On the way to the market in the late afternoon of the last night of Hannukah, just as the sun was dipping below the Rocky Mountains and the winter lights began sparkling in the trees, Everest asked, “Mommy, why do we celebrate Hannukah?”

“Well, it’s the celebration of the miracle of light. When the Jews regained control of their temple from the Greeks they wanted to purify it for eight days, but they only found enough oil for one day.  They lit the menorah anyway and to their surprise the oil lasted the full eight days. It was a miracle. They had prayed to God and God answered. So we celebrate the light within the darkness and we celebrate the miracle of God as love and faith.”

As I was putting Everest to bed that night, I thought about what I had said. As we enter deeper into this darker time of year when the hours of daylight decrease each day, I think about darkness daily. I think about my engaged clients struggling through the darkness of the fear voices that want to keep them separate from love. I think about my ongoing counseling clients battling with the voices of self-judgement and shame that keep them separate from knowing and embracing their core self. I think about the myriad ways in which my clients avoid taking full responsibility for their pain and joy because of the belief that says that someone else should do it, or can do it better, and how this belief keeps them stuck behind their own wall of darkness.

The darkness lives within everybody and wears different masks depending on what issue we’re grappling with. But the darkness itself carries immense value. It’s through the willingness to embrace the teachings inherent in the “dark night of the soul” that we learn to be kinder, more compassionate people, first with ourselves and then with others. It’s through our battles with fear that we learn about love. It’s through the willingness to sink into the depths of our pain that our capacity for joy is revealed. It’s though our struggles with darkness that we learn about the light.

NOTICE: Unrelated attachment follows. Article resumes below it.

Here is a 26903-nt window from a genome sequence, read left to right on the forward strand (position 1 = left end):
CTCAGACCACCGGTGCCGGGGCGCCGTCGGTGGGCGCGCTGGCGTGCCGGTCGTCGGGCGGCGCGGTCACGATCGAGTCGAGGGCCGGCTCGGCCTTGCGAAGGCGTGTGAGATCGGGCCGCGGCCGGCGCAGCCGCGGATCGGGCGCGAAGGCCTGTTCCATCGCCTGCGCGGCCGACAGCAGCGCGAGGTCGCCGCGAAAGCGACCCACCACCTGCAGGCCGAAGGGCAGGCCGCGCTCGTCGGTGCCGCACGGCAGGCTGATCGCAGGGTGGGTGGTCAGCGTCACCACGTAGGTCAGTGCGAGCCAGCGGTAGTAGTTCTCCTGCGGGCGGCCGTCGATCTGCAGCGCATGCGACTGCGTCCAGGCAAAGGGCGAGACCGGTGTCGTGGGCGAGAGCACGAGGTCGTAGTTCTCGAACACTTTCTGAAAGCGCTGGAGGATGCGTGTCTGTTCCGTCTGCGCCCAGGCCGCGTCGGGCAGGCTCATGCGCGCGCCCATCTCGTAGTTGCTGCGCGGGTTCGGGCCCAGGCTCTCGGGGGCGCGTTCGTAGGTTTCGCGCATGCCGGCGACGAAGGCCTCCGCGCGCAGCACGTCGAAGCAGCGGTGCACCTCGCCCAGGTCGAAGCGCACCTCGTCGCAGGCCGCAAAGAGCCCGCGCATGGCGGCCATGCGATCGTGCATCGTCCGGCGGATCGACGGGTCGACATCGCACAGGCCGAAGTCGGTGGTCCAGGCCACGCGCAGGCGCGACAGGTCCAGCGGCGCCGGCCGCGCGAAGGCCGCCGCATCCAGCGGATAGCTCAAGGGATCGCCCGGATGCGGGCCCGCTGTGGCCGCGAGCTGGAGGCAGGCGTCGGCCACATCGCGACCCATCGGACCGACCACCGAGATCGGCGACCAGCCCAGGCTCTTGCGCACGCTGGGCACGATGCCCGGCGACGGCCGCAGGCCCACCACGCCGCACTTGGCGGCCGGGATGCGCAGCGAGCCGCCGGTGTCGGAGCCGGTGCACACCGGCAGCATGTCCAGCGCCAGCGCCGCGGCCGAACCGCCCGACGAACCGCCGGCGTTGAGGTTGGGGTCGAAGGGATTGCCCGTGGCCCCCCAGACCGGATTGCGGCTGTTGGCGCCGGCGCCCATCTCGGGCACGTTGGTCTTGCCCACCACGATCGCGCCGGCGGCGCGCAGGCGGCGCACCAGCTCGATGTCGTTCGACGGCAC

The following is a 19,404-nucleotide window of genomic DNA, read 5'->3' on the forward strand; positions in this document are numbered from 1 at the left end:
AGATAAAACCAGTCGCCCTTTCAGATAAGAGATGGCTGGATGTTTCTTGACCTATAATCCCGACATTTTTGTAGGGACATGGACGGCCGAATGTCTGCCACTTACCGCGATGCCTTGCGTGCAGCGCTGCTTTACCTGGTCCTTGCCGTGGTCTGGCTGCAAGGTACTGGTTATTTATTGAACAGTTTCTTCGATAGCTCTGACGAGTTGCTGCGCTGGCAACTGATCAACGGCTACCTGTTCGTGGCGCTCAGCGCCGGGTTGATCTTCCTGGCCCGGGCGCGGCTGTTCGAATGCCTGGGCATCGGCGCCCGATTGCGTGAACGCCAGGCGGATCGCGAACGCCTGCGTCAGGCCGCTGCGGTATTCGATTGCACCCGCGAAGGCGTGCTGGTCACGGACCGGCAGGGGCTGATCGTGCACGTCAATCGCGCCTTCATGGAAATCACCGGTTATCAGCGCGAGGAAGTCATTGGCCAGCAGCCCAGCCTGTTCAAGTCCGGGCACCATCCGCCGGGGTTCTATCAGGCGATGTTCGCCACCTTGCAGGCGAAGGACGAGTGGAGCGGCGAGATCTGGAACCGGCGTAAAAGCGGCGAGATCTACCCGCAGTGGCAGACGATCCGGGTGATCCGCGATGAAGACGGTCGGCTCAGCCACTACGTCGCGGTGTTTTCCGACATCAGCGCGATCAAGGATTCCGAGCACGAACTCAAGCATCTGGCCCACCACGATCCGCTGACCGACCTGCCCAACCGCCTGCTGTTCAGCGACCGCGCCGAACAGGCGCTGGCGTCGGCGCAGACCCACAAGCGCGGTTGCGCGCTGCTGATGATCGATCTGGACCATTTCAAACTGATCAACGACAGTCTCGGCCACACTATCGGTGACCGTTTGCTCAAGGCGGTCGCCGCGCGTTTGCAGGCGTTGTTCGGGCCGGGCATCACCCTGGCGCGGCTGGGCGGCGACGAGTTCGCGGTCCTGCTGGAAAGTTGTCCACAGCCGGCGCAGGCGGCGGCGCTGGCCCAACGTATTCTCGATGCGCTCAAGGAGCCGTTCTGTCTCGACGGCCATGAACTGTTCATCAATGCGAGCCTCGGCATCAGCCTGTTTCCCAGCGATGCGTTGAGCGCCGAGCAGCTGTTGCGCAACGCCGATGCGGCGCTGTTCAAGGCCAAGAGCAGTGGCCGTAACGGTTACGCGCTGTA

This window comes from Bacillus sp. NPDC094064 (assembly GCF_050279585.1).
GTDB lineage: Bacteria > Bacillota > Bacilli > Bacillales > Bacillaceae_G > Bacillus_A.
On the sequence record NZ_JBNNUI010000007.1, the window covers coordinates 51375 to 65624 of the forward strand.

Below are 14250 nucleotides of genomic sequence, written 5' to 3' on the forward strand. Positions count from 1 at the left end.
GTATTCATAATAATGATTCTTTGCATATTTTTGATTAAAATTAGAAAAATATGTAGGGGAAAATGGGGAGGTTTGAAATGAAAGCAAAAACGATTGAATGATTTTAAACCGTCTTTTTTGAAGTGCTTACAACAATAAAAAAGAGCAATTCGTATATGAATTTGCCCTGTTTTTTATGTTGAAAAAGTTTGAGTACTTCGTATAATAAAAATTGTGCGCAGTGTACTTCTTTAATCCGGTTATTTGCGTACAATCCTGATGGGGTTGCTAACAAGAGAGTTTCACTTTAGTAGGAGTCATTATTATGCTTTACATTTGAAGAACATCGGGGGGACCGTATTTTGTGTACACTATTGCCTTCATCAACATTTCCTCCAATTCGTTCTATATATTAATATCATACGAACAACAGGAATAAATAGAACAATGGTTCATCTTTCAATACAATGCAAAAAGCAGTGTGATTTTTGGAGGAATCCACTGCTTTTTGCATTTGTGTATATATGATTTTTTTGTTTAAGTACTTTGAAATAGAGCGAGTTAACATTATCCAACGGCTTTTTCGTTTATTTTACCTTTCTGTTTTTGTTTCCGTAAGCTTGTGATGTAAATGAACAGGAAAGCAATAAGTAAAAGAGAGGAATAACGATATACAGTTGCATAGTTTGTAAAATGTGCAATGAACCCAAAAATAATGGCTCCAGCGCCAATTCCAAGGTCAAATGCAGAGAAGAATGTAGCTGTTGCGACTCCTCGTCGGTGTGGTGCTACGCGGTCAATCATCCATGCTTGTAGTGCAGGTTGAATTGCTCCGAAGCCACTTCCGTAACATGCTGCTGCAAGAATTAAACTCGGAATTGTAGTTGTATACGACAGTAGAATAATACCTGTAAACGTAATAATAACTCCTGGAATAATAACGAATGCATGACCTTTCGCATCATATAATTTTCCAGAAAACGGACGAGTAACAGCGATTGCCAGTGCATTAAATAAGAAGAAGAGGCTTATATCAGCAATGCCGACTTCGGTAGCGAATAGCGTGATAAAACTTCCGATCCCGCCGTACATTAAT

The habitual response to pain or fear is to push it away. You might find that you go to great lengths to avoid pain because of an old script that says that you can’t handle it. So you stay busy. You work. You make plans. You eat or don’t eat. You smoke. You talk about it and around it but you don’t sit in the center of the pain and let it move through you. The truth is that you can handle it. And you must learn to handle it if you want to evolve to the next stage of healing and growth.

In our culture, darkness is synonymous with death and death is something to be avoided and feared. But in the context of transitions, darkness and death are necessary stages that must be embraced if the light of the new life is to be birthed on healthy ground. Just as it’s within the darkness of the chrysalis that the caterpillar transforms into a butterfly, so it’s within the darkness of our inner journeys that we transform into the next stage of ourselves. We roll ourselves in the dark sheets of our fears, grief, and loneliness, commit to the hard work of transition, and emerge weeks or months later transformed.

So as we celebrate the light of the winter holidays, let us remember to celebrate the darkness as well. Let us remember that spring cannot happen without winter, that day cannot happen without night, that joy cannot find full expression without surrendering into the full depths of the pain. There’s nothing to fear. Even in the darkest night the opportunity for growth is everywhere, like pinpricks of stars in a moonless sky.

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